WATCH: Geckos stick to walls thanks to quantum mechanics

Geckos are crafty creatures, not only can they regrow their tails, they can also run straight up walls and glass using a quantum mechanical force known as the van der Waals force.

We all know that positive and negatively charged particles attract each other, but as the latest episode of the University of New South Wales (UNSW) eLearning's The Quantum Around You explains, this van der Waals force is the attraction between two neutrally charged molecules that can't be explained by regular positive and negative charges. And it's a result of quantum mechanical attraction operating between the tiny hair-like structures on a gecko's foot and a surface.

As Associate Professor Andrea Morello from the UNSW School of Engineering explains, electrons don't orbit nuclei in the way we imagine - it's more a wave of probability that fluctuates over time. This causes the charge at different parts of certain atoms to change, and makes them act more like dipoles - particles of opposite charges held at a distance from each other, which "click" together along a certain axis. This force is so strong that geckos have even been known to be able to hang by a foot to a wall.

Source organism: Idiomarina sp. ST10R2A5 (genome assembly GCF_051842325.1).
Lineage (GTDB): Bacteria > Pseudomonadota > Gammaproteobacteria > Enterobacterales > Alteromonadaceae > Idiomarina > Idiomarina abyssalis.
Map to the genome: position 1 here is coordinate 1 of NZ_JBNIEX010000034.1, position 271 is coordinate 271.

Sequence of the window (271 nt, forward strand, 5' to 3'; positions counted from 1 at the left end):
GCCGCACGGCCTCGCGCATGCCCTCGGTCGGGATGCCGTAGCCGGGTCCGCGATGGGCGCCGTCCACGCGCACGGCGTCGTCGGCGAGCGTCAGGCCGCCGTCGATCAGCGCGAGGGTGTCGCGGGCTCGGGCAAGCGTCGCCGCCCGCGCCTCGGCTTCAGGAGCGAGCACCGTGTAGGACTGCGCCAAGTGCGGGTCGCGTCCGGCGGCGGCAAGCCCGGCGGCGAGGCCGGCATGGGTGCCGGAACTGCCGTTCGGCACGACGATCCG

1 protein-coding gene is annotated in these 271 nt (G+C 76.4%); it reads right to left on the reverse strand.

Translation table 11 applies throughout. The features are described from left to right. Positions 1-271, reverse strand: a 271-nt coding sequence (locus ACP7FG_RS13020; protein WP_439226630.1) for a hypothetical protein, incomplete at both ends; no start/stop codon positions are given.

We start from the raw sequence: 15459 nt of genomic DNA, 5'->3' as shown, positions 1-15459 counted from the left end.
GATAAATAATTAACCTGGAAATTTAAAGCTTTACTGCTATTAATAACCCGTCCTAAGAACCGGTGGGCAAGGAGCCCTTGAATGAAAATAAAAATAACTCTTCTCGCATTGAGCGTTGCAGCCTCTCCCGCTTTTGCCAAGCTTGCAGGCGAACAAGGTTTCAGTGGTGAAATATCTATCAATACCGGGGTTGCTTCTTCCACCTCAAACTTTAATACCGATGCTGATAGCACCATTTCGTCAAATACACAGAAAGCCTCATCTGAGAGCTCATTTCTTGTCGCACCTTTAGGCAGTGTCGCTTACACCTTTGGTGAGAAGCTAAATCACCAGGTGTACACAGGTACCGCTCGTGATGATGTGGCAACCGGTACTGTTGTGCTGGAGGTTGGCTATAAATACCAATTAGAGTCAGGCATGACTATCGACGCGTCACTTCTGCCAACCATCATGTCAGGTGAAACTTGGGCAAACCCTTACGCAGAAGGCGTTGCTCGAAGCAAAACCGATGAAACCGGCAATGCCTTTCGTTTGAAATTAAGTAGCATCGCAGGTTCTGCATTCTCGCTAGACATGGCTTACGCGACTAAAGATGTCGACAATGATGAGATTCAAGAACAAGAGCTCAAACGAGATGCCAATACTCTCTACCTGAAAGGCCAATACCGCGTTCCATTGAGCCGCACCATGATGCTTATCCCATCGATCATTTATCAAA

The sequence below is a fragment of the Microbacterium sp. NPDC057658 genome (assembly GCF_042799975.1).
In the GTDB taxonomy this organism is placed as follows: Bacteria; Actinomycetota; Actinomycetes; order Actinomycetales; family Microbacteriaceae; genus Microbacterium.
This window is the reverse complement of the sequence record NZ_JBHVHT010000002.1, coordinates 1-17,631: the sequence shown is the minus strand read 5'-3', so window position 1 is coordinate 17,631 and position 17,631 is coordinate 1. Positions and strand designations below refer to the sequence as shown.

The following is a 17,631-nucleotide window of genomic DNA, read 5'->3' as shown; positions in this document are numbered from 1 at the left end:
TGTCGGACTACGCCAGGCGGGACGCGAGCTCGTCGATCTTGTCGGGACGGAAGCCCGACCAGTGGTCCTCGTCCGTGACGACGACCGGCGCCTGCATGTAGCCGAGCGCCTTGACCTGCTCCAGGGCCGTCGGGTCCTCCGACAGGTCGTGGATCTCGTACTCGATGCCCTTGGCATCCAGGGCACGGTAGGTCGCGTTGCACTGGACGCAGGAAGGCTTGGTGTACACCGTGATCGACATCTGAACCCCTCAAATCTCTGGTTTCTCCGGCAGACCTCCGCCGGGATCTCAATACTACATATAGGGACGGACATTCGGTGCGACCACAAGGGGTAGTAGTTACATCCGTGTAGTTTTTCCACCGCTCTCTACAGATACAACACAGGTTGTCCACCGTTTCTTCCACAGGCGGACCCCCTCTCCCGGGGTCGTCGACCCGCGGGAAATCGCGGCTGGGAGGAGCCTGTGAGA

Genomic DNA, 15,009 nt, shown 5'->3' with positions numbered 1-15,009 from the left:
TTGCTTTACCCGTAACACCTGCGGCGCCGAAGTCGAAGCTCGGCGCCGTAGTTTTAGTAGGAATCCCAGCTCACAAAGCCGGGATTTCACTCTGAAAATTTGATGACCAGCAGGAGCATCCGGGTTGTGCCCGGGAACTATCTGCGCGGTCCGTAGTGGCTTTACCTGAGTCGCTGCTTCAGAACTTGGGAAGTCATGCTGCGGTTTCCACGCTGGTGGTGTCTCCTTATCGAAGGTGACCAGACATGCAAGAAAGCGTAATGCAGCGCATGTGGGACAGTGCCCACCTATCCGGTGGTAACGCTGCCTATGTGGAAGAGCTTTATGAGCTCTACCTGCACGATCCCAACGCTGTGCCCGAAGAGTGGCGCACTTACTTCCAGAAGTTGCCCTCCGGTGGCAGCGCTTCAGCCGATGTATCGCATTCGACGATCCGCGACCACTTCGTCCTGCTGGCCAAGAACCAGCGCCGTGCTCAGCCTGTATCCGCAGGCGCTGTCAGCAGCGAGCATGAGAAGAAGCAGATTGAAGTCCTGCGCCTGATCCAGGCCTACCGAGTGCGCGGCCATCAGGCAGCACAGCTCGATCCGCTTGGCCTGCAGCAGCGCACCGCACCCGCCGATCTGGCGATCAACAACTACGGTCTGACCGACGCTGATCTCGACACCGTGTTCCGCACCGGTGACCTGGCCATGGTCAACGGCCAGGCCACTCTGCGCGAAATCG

Watch the episode above to find out more about how geckos use this powerful quantum mechanical force to defy gravity, and the science behind it (don't worry, Andrea explains it much better than we do).

Each Tuesday, Associate Professor Andrea Morello releases a new episode explaining some of the most fascinating aspects of quantum mechanics, and how they impact our lives - we love scientists that want to help provide free education to the world.

Source: UNSW eLearning. Thumbnail image: Ricky Romero/Flickr